What We Don’t Know About (COVID-19)
It is difficult to understand the source of international transmission, and because the virus is well-tolerated by the vast majority of those it infects, it is likely to be transmitted on a large scale without confirmed testing in the US. It is also important to place treatment access and resources in a clinical context and consider that the United States is better-equipped on a national scale to provide resources to patients than some other nations. As a result, the data that we do have may be entirely different in our nation compared to others once outcomes become more widespread and understood.
We do not fully understand the source of this virus, although it has been suggested that bats in Wuhan China may be the vector. Regardless of the root cause, it is not uncommon for viruses to mutate or adapt to different hosts, leading to changes in their genetic composition or transmissibility. These variations are responsible for most of the major outbreaks and pandemics that have occurred throughout history.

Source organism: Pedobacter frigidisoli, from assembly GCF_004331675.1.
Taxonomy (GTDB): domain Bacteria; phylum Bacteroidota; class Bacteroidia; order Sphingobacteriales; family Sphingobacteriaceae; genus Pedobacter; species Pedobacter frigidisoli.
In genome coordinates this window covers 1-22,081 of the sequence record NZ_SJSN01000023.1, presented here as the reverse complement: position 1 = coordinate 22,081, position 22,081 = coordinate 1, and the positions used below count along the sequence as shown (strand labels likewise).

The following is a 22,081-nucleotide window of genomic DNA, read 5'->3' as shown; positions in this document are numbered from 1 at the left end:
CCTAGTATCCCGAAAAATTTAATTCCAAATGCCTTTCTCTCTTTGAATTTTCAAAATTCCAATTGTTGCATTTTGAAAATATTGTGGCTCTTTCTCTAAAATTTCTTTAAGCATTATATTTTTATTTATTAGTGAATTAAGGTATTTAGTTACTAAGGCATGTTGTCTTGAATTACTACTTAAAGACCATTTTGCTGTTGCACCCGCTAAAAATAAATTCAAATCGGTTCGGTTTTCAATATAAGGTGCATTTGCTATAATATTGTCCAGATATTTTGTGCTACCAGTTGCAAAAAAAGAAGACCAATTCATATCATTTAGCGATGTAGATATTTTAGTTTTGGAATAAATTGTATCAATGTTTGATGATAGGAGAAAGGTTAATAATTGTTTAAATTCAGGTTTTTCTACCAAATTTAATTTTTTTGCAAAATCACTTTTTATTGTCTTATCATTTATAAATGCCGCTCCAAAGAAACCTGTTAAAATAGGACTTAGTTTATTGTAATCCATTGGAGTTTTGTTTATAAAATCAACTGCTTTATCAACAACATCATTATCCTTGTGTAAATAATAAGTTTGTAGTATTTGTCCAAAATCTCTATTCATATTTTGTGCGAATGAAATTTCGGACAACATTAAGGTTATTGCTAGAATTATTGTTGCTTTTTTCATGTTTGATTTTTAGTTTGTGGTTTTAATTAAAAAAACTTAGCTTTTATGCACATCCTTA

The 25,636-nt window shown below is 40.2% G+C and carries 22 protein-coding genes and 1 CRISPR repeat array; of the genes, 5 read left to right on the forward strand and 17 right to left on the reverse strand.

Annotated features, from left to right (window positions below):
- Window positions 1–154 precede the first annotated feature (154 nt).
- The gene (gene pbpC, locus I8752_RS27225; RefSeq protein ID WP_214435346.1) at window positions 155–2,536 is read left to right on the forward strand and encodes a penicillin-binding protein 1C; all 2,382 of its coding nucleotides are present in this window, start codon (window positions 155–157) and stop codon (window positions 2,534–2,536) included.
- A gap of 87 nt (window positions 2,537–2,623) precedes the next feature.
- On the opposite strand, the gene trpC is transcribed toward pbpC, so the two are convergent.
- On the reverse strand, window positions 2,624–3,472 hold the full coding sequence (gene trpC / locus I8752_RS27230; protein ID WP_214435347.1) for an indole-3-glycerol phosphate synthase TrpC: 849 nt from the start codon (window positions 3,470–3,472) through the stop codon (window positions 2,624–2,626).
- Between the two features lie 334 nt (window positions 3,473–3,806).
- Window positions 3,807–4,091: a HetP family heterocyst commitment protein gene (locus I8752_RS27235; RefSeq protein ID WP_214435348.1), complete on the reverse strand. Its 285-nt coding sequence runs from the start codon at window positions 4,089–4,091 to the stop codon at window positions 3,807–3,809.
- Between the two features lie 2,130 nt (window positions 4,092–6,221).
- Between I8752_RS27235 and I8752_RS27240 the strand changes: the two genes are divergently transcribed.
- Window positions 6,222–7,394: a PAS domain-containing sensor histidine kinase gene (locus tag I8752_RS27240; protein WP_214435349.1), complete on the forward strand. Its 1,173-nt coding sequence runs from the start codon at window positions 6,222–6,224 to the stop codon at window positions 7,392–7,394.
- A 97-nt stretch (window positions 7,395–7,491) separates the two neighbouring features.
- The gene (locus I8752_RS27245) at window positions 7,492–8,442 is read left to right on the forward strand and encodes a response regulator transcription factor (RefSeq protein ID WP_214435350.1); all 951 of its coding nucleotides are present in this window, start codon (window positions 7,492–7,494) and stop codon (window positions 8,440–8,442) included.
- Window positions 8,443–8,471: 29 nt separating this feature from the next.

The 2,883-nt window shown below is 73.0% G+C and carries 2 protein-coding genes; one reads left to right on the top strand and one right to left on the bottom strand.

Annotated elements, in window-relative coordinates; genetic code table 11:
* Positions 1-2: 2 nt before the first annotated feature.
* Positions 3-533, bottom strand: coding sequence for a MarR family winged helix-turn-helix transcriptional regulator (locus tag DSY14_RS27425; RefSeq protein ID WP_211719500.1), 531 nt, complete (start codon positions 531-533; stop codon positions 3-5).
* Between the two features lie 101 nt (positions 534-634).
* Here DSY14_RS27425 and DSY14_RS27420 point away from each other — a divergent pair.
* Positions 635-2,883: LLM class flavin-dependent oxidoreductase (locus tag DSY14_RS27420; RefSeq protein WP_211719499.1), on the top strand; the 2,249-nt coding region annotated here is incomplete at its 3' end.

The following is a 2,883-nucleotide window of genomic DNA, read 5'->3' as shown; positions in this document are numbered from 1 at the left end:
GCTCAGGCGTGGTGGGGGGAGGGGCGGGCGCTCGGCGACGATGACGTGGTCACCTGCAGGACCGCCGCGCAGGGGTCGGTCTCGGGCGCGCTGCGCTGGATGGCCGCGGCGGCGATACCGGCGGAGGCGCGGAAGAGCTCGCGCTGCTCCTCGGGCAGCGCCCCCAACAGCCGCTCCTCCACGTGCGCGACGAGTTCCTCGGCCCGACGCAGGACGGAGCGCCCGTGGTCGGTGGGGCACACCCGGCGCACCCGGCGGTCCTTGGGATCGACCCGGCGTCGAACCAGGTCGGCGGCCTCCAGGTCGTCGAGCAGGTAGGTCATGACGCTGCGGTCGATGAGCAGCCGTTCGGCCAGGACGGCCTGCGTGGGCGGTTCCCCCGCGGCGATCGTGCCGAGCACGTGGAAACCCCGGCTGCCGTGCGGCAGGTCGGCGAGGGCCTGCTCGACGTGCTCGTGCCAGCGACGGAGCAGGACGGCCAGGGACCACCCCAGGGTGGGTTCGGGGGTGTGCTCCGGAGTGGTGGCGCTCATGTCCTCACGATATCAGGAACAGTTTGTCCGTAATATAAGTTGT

The US Centers for disease control and prevention have identified the following clinical scenarios that are considered high risk for testing based on the data compiled from known outbreak centers. It is important to consider that the symptoms of COVID-19 are not easy to distinguish between the common cold and the influenza virus, which are also in peak season at this time. The CDC does not recommend formal testing in patients who are afebrile, have not had contact with known COVID positive patients, or recently traveled or been exposed to people with the disease within 14 days. Patients who have symptoms and have severe lower respiratory diseases such as pneumonia or ARDS should be tested and are at risk of having the disease with or without a known exposure or a travel history. These guidelines are likely to change as more is learned about the disease.